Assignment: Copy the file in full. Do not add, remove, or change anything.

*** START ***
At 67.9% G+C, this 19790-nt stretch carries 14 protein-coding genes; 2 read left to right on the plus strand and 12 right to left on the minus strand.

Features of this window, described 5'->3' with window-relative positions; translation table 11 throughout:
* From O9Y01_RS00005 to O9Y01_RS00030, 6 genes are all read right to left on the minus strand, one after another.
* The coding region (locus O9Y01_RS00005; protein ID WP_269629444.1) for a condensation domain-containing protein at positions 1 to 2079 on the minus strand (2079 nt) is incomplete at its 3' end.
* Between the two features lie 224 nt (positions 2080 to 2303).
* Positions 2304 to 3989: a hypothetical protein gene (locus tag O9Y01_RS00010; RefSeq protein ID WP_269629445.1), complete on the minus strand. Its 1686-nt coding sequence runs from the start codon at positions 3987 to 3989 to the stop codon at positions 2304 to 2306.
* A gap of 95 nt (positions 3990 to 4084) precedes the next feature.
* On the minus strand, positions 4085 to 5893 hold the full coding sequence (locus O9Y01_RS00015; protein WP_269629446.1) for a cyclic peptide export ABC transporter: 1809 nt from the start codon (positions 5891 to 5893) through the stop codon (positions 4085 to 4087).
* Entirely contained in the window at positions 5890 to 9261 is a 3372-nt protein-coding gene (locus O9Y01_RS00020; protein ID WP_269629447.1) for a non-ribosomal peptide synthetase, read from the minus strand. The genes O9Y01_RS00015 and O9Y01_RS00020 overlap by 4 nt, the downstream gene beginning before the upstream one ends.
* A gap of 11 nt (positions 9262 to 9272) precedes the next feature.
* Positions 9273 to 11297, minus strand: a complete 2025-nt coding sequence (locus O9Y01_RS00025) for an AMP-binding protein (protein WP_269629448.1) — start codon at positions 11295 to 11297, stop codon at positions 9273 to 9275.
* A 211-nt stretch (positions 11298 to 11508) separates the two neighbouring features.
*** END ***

At 67.9% G+C, this 19790-nt stretch carries 14 protein-coding genes; 2 read left to right on the plus strand and 12 right to left on the minus strand.

Features of this window, described 5'->3' with window-relative positions; translation table 11 throughout:
* From O9Y01_RS00005 to O9Y01_RS00030, 6 genes are all read right to left on the minus strand, one after another.
* The coding region (locus O9Y01_RS00005; protein ID WP_269629444.1) for a condensation domain-containing protein at positions 1 to 2079 on the minus strand (2079 nt) is incomplete at its 3' end.
* Between the two features lie 224 nt (positions 2080 to 2303).
* Positions 2304 to 3989: a hypothetical protein gene (locus tag O9Y01_RS00010; RefSeq protein ID WP_269629445.1), complete on the minus strand. Its 1686-nt coding sequence runs from the start codon at positions 3987 to 3989 to the stop codon at positions 2304 to 2306.
* A gap of 95 nt (positions 3990 to 4084) precedes the next feature.
* On the minus strand, positions 4085 to 5893 hold the full coding sequence (locus O9Y01_RS00015; protein WP_269629446.1) for a cyclic peptide export ABC transporter: 1809 nt from the start codon (positions 5891 to 5893) through the stop codon (positions 4085 to 4087).
* Entirely contained in the window at positions 5890 to 9261 is a 3372-nt protein-coding gene (locus O9Y01_RS00020; protein ID WP_269629447.1) for a non-ribosomal peptide synthetase, read from the minus strand. The genes O9Y01_RS00015 and O9Y01_RS00020 overlap by 4 nt, the downstream gene beginning before the upstream one ends.
* A gap of 11 nt (positions 9262 to 9272) precedes the next feature.
* Positions 9273 to 11297, minus strand: a complete 2025-nt coding sequence (locus O9Y01_RS00025) for an AMP-binding protein (protein WP_269629448.1) — start codon at positions 11295 to 11297, stop codon at positions 9273 to 9275.
* A 211-nt stretch (positions 11298 to 11508) separates the two neighbouring features.